Marcus Manlius Capitolinus (died 384 BC; sometimes spelled Manilius) was consul of the Roman Republic in 392 BC. He was the brother of Aulus Manlius Capitolinus. The Manlii were a patrician gens.
During the Gallic siege of Rome in 390 (or 387) BC, the account of which became partly mythologized, Marcus Manlius held out for months with a small garrison on the citadel (arx), while the rest of Rome was abandoned. When Gauls under the command of Brennus were attempting to scale the Capitoline, Manlius was roused by the cackling of the sacred geese, rushed to the spot, and threw down the foremost assailants. Capitolinus was remembered as one of the greatest soldiers in the history of Rome.
- The military honours of Manlius Capitolinus would have been no less splendid than his, if they had not been all effaced at the close of his life. Before his seventeenth year, he had gained two spoils, and was the first of equestrian rank who received a mural crown; he also gained six civic crowns, thirty seven donations, and had twenty-three scars on the fore-part of his body. He saved the life of P. Servilius, the master of the horse, receiving wounds on the same occasion in the shoulders and the thigh. Besides all this, unaided, he saved the Capitol, when it was attacked by the Gauls, and through that, the state itself; a thing that would have been the most glorious act of all, if he had not so saved it, in order that he might, as its king, become its master. But in all matters of this nature, although valour may effect much, fortune does still more.
After the sack of Rome left the plebeians in pitiful condition, they were forced to borrow large sums of money from the patricians, and once again became the poor debtor class of Rome. Manlius, the hero of Rome, fought for them. Livy says, with some inaccuracy, that he was the first patrician to act as a populist (popularis). Seeing a centurion led to prison for debt, he freed him with his own money, and even sold his estate to relieve other poor debtors, while he accused the Senate of embezzling public money. He was charged with aspiring to kingly power, and condemned by the comitia, but not until the assembly had adjourned to a place outside the walls, where they could no longer see the Capitol which he had saved. The Senate condemned him to death in 385 BC, and he was thrown from the Tarpeian Rock one year later. He is considered the second martyr in the cause of social reform at Rome.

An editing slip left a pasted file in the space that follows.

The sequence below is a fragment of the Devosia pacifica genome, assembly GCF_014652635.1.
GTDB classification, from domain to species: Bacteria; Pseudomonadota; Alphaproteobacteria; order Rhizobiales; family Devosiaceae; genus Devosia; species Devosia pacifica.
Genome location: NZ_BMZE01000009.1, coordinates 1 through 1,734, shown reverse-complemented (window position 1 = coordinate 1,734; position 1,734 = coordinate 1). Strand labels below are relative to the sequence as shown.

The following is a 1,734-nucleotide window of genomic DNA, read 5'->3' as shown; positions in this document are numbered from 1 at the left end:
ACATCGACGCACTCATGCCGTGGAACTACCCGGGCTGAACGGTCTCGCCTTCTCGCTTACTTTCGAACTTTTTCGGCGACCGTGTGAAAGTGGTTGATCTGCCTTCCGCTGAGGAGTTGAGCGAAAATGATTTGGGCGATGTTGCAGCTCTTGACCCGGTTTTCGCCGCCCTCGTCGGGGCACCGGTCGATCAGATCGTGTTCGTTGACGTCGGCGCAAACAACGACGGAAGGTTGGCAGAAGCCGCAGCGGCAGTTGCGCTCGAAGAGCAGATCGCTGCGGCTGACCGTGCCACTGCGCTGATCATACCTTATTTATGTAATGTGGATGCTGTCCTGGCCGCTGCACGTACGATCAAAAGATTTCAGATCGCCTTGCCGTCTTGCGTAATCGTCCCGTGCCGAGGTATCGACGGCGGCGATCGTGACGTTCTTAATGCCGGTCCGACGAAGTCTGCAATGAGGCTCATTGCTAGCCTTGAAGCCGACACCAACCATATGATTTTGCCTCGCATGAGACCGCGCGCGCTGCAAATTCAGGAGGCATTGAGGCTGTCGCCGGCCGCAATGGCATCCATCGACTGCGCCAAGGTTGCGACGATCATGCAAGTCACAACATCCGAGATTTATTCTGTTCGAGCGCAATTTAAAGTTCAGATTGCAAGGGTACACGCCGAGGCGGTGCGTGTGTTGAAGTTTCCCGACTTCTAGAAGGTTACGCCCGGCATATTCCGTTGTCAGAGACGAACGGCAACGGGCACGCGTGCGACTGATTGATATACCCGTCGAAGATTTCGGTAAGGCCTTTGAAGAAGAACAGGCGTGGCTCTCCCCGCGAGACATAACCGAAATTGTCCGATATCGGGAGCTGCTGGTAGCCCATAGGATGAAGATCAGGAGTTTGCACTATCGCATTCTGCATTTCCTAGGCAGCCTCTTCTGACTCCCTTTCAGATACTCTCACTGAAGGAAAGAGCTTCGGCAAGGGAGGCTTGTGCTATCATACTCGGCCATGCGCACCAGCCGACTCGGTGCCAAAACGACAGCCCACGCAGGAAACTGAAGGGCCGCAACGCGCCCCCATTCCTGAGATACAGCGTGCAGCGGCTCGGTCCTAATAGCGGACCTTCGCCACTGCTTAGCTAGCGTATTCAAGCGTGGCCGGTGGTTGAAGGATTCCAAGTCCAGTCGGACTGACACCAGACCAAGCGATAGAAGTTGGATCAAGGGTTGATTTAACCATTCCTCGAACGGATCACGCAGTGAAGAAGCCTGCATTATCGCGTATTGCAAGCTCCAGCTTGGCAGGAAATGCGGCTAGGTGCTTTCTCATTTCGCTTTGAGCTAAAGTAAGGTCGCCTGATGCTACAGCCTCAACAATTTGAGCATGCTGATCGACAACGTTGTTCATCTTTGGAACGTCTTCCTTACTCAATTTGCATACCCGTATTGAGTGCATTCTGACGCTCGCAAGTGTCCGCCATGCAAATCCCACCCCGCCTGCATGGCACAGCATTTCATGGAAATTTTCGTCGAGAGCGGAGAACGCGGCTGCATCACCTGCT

His house on the Capitoline Hill was razed, and the Senate decreed that no patrician should live there henceforth. The Manlii themselves resolved that no patrician Manlius should bear the name of Marcus. According to Mommsen, the story of the saving of the Capitol was a later invention to justify his cognomen, which may be better explained by his domicile.
- Schneider, Norbert (18 June 2019). Die antiklassische Kunst: Malerei des Manierismus in Italien. LIT Verlag Münster. ISBN 9783643116024 – via Google Books.
- Warburg Institute Iconographic Database. "WI-ID Subject Tree". Retrieved 29 May 2021.
- T.R.S. Broughton: The Magistrates Of The Roman Republic. Vol. 1: 509 B.C. - 100 B.C.. Cleveland / Ohio: Case Western Reserve University Press, 1951. Reprint 1968. (Philological Monographs. Hrsg. von der American Philological Association. Vol. 15, 1), p. 92.
- Livy vi. 20.
- Livy v. 47; Plutarch, Camillus, 27.
- Pliny the Elder (trans. John Bostock and H T Riley) (1855). The Natural History vii. 29: instances of extreme courage. London.
- Livy vi. 14-20.
- For a summary of these events, see Finley Hooper, Roman Realities (Wayne State University Press, 1979), p. 53ff.